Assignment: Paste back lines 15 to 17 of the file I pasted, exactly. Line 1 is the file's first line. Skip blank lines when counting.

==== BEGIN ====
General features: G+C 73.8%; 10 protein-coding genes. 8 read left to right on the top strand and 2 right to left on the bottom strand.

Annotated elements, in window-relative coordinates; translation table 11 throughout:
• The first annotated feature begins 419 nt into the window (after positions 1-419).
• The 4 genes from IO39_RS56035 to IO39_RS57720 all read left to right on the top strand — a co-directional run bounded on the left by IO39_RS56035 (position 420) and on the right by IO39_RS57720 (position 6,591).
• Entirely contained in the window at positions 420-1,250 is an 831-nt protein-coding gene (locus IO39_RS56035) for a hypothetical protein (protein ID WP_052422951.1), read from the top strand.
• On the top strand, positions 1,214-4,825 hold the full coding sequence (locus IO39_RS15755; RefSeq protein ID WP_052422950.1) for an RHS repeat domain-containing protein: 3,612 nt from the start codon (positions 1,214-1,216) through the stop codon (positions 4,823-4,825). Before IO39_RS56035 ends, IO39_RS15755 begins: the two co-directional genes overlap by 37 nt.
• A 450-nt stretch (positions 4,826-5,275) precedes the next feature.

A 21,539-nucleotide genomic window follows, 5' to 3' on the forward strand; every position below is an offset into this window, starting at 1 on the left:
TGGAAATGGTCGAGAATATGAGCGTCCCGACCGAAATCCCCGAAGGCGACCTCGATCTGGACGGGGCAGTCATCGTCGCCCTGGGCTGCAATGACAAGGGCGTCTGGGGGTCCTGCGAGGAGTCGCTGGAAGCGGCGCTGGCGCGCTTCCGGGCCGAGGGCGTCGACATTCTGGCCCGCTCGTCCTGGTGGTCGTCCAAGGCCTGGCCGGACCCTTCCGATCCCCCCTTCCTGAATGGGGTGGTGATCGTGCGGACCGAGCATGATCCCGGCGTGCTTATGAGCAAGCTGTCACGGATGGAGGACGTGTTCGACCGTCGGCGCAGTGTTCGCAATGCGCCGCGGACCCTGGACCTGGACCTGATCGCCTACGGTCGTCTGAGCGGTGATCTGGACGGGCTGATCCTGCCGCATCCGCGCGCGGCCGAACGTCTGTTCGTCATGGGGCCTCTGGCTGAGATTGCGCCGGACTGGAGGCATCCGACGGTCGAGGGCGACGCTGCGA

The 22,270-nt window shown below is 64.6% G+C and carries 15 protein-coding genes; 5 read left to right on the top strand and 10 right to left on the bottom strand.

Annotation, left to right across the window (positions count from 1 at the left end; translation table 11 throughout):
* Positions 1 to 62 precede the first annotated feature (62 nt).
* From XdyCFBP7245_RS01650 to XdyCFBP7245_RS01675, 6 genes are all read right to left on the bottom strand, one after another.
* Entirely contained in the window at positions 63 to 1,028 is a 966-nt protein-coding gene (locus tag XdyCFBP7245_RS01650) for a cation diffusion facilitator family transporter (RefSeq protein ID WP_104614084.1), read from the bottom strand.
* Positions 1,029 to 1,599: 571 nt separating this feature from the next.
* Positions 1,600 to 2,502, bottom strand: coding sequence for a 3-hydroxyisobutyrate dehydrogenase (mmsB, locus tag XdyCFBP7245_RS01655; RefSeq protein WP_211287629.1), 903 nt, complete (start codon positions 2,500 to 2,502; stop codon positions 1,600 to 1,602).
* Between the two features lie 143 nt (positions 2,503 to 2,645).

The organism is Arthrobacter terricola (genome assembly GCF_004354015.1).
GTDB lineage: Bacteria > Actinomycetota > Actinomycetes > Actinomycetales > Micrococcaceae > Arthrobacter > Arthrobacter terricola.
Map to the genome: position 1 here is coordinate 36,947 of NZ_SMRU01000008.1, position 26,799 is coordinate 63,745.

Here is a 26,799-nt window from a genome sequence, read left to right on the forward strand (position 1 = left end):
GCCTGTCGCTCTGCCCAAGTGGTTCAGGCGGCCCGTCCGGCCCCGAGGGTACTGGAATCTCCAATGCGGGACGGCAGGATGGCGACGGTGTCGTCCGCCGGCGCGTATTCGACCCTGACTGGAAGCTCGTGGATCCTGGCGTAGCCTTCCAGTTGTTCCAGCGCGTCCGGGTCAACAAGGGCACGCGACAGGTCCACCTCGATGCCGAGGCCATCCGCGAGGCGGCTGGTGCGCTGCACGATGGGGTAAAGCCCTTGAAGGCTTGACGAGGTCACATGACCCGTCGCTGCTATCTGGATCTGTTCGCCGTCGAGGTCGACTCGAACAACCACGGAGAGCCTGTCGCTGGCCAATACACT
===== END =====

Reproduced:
* Positions 1,029 to 1,599: 571 nt separating this feature from the next.
* Positions 1,600 to 2,502, bottom strand: coding sequence for a 3-hydroxyisobutyrate dehydrogenase (mmsB, locus tag XdyCFBP7245_RS01655; RefSeq protein WP_211287629.1), 903 nt, complete (start codon positions 2,500 to 2,502; stop codon positions 1,600 to 1,602).
* Between the two features lie 143 nt (positions 2,503 to 2,645).